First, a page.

Rameau’s Pigmalion and Anacreon (9/10/14): Review

A full house at the Queen Elizabeth Hall (London), a 900-strong audience, witnessed a splendid evening of living theatre – singers, players and dancers woven into a compellingly vivid whole. What a success! And with that essential dancing ensured by a generous grant from the Early Dance Circle.

Edith Lalonger’s baroque-style choreography was greatly appreciated for its grace and period beauty, but also for the fluent and expressive dancing that emerged under her leadership. The living statue learning to dance was delightful and, in Anacreon, Silenus’ drunken antics added laughter to the joyful ensemble dancing. Members of the committee were on hand with our banner and copies of the Circular that focused on Rameau were handed out.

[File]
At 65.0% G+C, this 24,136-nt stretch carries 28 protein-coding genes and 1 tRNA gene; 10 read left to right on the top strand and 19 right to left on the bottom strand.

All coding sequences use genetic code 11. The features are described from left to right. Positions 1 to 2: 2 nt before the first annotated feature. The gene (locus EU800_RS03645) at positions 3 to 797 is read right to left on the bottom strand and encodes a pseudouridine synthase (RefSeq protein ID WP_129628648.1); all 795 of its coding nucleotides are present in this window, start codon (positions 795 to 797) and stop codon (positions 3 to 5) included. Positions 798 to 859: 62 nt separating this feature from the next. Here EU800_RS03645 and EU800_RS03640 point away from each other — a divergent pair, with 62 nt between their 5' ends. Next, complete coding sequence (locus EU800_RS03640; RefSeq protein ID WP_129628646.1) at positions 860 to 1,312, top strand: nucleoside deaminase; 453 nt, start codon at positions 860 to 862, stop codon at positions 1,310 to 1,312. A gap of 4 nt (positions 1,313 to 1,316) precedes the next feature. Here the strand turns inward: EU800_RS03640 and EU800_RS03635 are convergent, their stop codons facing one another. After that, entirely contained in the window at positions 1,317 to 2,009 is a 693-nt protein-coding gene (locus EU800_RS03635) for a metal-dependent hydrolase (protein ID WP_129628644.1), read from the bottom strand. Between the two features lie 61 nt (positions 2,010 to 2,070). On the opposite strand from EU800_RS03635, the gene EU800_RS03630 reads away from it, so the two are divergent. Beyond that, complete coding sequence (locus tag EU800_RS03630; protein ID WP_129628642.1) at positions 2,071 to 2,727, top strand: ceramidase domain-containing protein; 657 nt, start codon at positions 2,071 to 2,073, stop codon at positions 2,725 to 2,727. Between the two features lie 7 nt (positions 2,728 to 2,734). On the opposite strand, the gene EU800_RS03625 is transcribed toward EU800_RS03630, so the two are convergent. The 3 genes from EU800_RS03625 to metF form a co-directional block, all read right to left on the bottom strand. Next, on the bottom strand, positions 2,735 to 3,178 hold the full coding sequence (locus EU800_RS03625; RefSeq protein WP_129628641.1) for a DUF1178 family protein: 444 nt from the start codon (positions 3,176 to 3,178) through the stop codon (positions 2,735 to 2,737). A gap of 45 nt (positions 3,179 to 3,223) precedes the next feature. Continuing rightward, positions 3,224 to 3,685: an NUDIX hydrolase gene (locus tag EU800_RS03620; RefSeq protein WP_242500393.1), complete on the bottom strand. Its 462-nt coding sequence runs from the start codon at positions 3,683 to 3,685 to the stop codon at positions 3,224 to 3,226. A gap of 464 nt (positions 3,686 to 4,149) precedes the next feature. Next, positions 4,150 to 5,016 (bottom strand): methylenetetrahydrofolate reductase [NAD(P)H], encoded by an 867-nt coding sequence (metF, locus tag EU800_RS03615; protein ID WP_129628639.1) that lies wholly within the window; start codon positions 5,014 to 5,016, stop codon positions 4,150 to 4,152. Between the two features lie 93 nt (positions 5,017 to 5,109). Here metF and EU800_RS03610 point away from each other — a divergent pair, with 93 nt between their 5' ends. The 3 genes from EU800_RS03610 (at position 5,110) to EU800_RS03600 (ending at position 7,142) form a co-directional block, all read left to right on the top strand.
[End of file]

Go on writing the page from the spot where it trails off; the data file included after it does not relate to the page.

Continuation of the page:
It’s an all-too-rare experience here in the UK to see excellent baroque dance in its proper context. We hope very much that we shall see more of early dance on our public stages. Judging from their appreciative response and eager questioning during the interval, an audience exists and wholeheartedly agrees.